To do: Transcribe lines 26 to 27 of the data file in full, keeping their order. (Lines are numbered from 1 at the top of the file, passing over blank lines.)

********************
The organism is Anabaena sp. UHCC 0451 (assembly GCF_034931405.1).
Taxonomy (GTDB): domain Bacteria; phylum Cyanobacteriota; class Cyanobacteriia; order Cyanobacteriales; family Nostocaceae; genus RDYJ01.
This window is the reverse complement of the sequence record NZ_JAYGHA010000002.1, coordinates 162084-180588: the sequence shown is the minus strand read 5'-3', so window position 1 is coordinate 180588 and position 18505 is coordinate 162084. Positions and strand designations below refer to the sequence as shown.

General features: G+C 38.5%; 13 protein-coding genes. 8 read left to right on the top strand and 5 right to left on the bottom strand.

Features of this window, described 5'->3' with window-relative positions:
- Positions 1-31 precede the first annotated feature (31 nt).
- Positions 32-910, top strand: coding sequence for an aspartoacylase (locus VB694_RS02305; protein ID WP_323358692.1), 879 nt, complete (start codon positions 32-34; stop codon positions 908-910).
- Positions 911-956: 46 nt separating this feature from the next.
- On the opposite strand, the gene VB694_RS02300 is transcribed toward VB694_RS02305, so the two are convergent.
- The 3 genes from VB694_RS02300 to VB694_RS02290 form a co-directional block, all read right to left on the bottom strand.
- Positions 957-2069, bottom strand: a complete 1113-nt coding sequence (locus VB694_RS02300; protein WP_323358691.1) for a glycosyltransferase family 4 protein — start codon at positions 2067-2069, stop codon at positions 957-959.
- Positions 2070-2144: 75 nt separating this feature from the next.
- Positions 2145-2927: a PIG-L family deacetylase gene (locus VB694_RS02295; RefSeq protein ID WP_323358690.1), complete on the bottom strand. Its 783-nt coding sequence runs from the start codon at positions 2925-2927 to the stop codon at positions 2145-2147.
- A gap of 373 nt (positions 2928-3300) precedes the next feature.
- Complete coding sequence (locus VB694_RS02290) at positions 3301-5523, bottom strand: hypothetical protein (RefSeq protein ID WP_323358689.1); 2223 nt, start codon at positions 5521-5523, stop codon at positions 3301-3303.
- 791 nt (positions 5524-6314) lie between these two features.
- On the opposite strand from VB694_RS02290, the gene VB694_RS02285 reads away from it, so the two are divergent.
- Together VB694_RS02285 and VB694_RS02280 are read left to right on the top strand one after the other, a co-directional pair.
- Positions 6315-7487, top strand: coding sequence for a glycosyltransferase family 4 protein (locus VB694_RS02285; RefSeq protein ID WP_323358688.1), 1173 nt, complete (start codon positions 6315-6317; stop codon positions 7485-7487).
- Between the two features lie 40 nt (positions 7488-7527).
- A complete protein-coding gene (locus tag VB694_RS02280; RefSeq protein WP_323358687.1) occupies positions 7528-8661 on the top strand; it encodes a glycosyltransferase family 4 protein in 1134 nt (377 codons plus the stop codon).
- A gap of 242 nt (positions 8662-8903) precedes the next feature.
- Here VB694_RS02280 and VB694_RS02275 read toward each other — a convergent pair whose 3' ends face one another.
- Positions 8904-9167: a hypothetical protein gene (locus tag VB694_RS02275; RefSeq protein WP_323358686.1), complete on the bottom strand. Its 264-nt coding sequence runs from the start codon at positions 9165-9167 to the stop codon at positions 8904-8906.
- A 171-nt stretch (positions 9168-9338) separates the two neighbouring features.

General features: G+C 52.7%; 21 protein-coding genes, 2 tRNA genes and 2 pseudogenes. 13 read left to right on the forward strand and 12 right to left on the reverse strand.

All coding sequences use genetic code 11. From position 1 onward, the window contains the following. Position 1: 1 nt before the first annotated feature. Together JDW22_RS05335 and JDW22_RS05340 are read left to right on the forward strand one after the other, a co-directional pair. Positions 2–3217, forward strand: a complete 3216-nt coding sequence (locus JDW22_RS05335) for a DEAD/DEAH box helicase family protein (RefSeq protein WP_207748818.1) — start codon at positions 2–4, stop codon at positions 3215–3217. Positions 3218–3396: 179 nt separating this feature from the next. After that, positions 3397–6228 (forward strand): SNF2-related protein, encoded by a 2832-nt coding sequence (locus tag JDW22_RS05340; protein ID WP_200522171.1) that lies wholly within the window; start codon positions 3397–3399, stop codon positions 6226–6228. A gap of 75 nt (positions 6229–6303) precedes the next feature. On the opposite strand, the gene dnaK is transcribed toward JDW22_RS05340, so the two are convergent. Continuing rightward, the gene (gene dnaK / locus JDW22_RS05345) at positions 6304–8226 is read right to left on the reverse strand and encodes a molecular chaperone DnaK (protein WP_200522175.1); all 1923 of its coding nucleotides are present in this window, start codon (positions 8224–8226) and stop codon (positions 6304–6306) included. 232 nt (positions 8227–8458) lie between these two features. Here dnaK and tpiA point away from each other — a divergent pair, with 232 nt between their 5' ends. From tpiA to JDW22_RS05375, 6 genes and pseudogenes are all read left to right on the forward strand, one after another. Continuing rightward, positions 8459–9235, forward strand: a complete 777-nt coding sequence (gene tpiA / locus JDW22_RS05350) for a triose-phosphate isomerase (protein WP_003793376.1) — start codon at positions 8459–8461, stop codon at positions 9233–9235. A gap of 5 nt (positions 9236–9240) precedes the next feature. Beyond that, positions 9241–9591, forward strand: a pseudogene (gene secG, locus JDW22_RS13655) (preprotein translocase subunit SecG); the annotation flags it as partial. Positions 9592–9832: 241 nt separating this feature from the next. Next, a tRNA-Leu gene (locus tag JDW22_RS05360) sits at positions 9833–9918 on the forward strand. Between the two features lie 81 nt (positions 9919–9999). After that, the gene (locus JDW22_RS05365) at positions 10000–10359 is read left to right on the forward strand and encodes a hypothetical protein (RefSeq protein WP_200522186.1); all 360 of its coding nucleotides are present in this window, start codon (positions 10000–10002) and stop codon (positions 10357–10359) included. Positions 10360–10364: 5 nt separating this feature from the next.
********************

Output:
General features: G+C 52.7%; 21 protein-coding genes, 2 tRNA genes and 2 pseudogenes. 13 read left to right on the forward strand and 12 right to left on the reverse strand.

All coding sequences use genetic code 11. From position 1 onward, the window contains the following. Position 1: 1 nt before the first annotated feature. Together JDW22_RS05335 and JDW22_RS05340 are read left to right on the forward strand one after the other, a co-directional pair. Positions 2–3217, forward strand: a complete 3216-nt coding sequence (locus JDW22_RS05335) for a DEAD/DEAH box helicase family protein (RefSeq protein WP_207748818.1) — start codon at positions 2–4, stop codon at positions 3215–3217. Positions 3218–3396: 179 nt separating this feature from the next. After that, positions 3397–6228 (forward strand): SNF2-related protein, encoded by a 2832-nt coding sequence (locus tag JDW22_RS05340; protein ID WP_200522171.1) that lies wholly within the window; start codon positions 3397–3399, stop codon positions 6226–6228. A gap of 75 nt (positions 6229–6303) precedes the next feature. On the opposite strand, the gene dnaK is transcribed toward JDW22_RS05340, so the two are convergent. Continuing rightward, the gene (gene dnaK / locus JDW22_RS05345) at positions 6304–8226 is read right to left on the reverse strand and encodes a molecular chaperone DnaK (protein WP_200522175.1); all 1923 of its coding nucleotides are present in this window, start codon (positions 8224–8226) and stop codon (positions 6304–6306) included. 232 nt (positions 8227–8458) lie between these two features. Here dnaK and tpiA point away from each other — a divergent pair, with 232 nt between their 5' ends. From tpiA to JDW22_RS05375, 6 genes and pseudogenes are all read left to right on the forward strand, one after another. Continuing rightward, positions 8459–9235, forward strand: a complete 777-nt coding sequence (gene tpiA / locus JDW22_RS05350) for a triose-phosphate isomerase (protein WP_003793376.1) — start codon at positions 8459–8461, stop codon at positions 9233–9235. A gap of 5 nt (positions 9236–9240) precedes the next feature. Beyond that, positions 9241–9591, forward strand: a pseudogene (gene secG, locus JDW22_RS13655) (preprotein translocase subunit SecG); the annotation flags it as partial. Positions 9592–9832: 241 nt separating this feature from the next. Next, a tRNA-Leu gene (locus tag JDW22_RS05360) sits at positions 9833–9918 on the forward strand. Between the two features lie 81 nt (positions 9919–9999). After that, the gene (locus JDW22_RS05365) at positions 10000–10359 is read left to right on the forward strand and encodes a hypothetical protein (RefSeq protein WP_200522186.1); all 360 of its coding nucleotides are present in this window, start codon (positions 10000–10002) and stop codon (positions 10357–10359) included. Positions 10360–10364: 5 nt separating this feature from the next.